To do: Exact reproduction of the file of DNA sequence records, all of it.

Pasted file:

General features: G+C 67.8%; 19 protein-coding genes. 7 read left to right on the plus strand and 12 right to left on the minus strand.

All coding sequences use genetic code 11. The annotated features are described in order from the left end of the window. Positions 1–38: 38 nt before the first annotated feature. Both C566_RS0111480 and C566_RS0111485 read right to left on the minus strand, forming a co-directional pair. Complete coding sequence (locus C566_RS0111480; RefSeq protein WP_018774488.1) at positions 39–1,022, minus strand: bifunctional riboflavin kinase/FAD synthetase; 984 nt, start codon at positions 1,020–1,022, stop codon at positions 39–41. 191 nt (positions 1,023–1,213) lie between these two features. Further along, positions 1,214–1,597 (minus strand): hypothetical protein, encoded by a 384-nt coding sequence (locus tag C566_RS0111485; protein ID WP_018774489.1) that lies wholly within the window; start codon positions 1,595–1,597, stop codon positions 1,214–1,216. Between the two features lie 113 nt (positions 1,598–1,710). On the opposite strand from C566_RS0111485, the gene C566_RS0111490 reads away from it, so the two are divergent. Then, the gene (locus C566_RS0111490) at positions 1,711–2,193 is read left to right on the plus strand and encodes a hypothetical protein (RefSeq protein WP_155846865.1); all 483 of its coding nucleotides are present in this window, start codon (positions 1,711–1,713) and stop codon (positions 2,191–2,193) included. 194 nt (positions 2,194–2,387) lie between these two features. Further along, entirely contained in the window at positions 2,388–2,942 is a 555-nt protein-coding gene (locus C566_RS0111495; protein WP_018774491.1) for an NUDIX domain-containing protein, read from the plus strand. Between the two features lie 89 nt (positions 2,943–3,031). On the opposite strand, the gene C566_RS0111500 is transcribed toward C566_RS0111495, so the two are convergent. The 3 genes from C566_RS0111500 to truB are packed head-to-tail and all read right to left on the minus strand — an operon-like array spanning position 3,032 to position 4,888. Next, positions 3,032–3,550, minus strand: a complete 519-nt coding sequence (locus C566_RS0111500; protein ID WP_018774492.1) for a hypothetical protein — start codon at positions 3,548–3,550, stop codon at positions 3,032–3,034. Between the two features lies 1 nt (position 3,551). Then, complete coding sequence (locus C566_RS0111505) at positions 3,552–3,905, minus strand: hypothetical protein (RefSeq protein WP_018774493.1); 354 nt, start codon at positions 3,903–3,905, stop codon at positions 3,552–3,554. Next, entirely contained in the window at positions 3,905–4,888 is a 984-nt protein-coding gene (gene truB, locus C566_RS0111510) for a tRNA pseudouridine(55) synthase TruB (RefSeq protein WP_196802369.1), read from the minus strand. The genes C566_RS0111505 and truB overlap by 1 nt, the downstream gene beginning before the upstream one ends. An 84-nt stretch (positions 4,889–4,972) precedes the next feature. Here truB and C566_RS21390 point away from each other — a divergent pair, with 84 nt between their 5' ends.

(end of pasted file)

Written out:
General features: G+C 67.8%; 19 protein-coding genes. 7 read left to right on the plus strand and 12 right to left on the minus strand.

All coding sequences use genetic code 11. The annotated features are described in order from the left end of the window. Positions 1–38: 38 nt before the first annotated feature. Both C566_RS0111480 and C566_RS0111485 read right to left on the minus strand, forming a co-directional pair. Complete coding sequence (locus C566_RS0111480; RefSeq protein WP_018774488.1) at positions 39–1,022, minus strand: bifunctional riboflavin kinase/FAD synthetase; 984 nt, start codon at positions 1,020–1,022, stop codon at positions 39–41. 191 nt (positions 1,023–1,213) lie between these two features. Further along, positions 1,214–1,597 (minus strand): hypothetical protein, encoded by a 384-nt coding sequence (locus tag C566_RS0111485; protein ID WP_018774489.1) that lies wholly within the window; start codon positions 1,595–1,597, stop codon positions 1,214–1,216. Between the two features lie 113 nt (positions 1,598–1,710). On the opposite strand from C566_RS0111485, the gene C566_RS0111490 reads away from it, so the two are divergent. Then, the gene (locus C566_RS0111490) at positions 1,711–2,193 is read left to right on the plus strand and encodes a hypothetical protein (RefSeq protein WP_155846865.1); all 483 of its coding nucleotides are present in this window, start codon (positions 1,711–1,713) and stop codon (positions 2,191–2,193) included. 194 nt (positions 2,194–2,387) lie between these two features. Further along, entirely contained in the window at positions 2,388–2,942 is a 555-nt protein-coding gene (locus C566_RS0111495; protein WP_018774491.1) for an NUDIX domain-containing protein, read from the plus strand. Between the two features lie 89 nt (positions 2,943–3,031). On the opposite strand, the gene C566_RS0111500 is transcribed toward C566_RS0111495, so the two are convergent. The 3 genes from C566_RS0111500 to truB are packed head-to-tail and all read right to left on the minus strand — an operon-like array spanning position 3,032 to position 4,888. Next, positions 3,032–3,550, minus strand: a complete 519-nt coding sequence (locus C566_RS0111500; protein ID WP_018774492.1) for a hypothetical protein — start codon at positions 3,548–3,550, stop codon at positions 3,032–3,034. Between the two features lies 1 nt (position 3,551). Then, complete coding sequence (locus C566_RS0111505) at positions 3,552–3,905, minus strand: hypothetical protein (RefSeq protein WP_018774493.1); 354 nt, start codon at positions 3,903–3,905, stop codon at positions 3,552–3,554. Next, entirely contained in the window at positions 3,905–4,888 is a 984-nt protein-coding gene (gene truB, locus C566_RS0111510) for a tRNA pseudouridine(55) synthase TruB (RefSeq protein WP_196802369.1), read from the minus strand. The genes C566_RS0111505 and truB overlap by 1 nt, the downstream gene beginning before the upstream one ends. An 84-nt stretch (positions 4,889–4,972) precedes the next feature. Here truB and C566_RS21390 point away from each other — a divergent pair, with 84 nt between their 5' ends.